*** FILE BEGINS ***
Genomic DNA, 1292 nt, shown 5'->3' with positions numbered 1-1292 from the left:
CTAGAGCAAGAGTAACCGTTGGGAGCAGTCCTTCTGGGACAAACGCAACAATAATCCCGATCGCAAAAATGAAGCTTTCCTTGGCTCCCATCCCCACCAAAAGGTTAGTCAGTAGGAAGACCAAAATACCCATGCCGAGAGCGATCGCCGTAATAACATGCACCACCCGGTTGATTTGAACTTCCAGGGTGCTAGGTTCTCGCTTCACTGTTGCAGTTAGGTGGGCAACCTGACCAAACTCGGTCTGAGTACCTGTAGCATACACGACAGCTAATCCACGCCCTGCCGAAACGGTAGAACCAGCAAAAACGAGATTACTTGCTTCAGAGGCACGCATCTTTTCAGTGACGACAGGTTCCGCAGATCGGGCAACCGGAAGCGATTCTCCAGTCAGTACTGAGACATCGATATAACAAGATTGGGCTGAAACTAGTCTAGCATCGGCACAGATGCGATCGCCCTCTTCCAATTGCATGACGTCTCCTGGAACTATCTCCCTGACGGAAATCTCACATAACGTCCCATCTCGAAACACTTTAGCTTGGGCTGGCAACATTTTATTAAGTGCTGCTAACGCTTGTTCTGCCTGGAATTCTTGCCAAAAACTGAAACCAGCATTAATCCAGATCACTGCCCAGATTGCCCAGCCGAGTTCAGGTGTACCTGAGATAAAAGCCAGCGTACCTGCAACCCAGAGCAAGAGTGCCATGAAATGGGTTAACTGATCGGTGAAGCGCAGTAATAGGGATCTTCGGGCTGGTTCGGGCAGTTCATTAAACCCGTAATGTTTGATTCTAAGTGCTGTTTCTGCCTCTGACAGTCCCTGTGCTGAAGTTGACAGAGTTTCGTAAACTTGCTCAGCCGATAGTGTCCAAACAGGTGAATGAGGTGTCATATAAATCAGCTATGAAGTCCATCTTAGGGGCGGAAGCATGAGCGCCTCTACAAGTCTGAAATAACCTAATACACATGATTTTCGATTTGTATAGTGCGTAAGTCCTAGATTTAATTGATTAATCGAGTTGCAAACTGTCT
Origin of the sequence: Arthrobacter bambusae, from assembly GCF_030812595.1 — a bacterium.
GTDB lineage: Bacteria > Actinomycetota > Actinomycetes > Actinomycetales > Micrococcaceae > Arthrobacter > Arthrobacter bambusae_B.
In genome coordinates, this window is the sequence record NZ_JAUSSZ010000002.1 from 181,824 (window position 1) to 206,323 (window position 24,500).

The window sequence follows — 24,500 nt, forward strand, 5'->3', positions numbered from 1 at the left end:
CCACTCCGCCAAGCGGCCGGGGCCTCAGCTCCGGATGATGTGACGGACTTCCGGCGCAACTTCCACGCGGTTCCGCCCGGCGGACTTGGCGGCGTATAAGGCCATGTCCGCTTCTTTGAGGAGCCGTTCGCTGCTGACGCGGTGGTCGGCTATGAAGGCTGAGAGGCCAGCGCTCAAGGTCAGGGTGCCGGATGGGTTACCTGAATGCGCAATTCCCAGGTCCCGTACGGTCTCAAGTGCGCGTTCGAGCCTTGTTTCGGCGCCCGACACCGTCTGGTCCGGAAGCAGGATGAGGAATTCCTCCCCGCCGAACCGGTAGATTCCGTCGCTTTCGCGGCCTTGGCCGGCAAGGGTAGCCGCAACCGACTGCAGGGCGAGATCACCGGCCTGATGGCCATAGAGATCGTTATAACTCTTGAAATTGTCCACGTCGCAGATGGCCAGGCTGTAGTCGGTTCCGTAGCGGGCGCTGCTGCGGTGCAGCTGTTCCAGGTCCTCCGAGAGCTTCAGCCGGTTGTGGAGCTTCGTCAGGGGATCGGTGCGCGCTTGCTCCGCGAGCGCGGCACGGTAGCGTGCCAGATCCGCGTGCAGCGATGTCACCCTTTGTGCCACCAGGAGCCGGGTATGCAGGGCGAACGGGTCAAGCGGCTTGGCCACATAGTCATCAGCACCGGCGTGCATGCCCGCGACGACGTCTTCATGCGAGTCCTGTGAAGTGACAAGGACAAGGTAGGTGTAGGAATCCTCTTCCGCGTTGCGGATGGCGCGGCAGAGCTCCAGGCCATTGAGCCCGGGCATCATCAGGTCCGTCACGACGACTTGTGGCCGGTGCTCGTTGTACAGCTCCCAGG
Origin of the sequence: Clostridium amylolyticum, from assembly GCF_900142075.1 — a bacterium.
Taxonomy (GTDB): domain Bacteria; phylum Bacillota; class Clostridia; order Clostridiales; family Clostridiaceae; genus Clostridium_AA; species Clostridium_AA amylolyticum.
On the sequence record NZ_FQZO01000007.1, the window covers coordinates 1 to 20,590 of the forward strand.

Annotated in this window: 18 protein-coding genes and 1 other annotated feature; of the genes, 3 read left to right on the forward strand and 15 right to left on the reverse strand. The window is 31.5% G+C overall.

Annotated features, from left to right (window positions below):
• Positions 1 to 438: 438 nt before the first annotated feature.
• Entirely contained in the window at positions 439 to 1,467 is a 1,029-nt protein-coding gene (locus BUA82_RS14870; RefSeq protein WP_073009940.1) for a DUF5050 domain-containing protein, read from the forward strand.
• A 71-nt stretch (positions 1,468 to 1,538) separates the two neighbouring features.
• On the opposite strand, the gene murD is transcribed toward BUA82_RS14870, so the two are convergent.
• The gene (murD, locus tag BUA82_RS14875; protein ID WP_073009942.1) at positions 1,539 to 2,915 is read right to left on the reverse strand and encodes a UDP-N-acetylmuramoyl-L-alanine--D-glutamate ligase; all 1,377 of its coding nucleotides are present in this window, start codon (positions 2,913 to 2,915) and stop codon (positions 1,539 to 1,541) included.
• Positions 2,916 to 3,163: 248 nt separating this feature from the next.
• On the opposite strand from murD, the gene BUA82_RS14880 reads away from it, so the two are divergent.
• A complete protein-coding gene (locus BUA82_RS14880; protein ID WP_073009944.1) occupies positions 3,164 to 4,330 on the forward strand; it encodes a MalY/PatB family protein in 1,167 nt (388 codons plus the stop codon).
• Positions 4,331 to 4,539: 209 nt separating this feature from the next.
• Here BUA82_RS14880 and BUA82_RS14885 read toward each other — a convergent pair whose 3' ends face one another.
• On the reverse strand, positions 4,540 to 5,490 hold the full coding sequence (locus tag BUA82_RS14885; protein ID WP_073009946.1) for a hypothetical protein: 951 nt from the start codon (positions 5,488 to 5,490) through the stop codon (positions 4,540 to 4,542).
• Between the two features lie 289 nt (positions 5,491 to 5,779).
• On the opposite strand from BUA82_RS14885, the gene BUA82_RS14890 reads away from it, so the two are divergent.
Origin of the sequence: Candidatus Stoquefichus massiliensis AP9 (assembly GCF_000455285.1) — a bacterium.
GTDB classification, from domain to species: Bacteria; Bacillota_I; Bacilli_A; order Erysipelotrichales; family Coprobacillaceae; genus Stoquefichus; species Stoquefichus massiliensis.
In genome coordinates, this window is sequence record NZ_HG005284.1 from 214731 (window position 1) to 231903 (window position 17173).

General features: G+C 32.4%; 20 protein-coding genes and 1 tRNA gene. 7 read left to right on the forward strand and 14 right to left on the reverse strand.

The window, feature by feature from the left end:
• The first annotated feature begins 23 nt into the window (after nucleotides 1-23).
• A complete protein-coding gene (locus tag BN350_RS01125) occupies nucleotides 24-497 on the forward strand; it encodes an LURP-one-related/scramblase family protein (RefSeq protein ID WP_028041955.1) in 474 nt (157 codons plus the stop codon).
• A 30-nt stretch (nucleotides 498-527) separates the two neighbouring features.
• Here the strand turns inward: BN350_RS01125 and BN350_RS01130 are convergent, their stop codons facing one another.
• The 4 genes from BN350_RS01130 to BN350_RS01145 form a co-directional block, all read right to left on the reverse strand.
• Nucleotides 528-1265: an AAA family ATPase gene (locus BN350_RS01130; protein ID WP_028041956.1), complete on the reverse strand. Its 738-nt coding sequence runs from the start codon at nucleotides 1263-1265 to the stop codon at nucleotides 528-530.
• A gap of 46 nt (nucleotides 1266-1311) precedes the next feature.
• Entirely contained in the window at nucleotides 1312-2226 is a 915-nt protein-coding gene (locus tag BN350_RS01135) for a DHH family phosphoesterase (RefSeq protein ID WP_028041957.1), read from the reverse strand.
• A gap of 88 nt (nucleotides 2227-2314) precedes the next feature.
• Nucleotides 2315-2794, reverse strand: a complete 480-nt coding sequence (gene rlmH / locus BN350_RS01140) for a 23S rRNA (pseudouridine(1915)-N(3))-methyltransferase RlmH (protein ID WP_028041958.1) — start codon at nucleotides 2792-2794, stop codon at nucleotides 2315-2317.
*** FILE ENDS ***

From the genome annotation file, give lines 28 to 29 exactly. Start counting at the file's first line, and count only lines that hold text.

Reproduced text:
In genome coordinates, this window is sequence record NZ_HG005284.1 from 214731 (window position 1) to 231903 (window position 17173).

General features: G+C 32.4%; 20 protein-coding genes and 1 tRNA gene. 7 read left to right on the forward strand and 14 right to left on the reverse strand.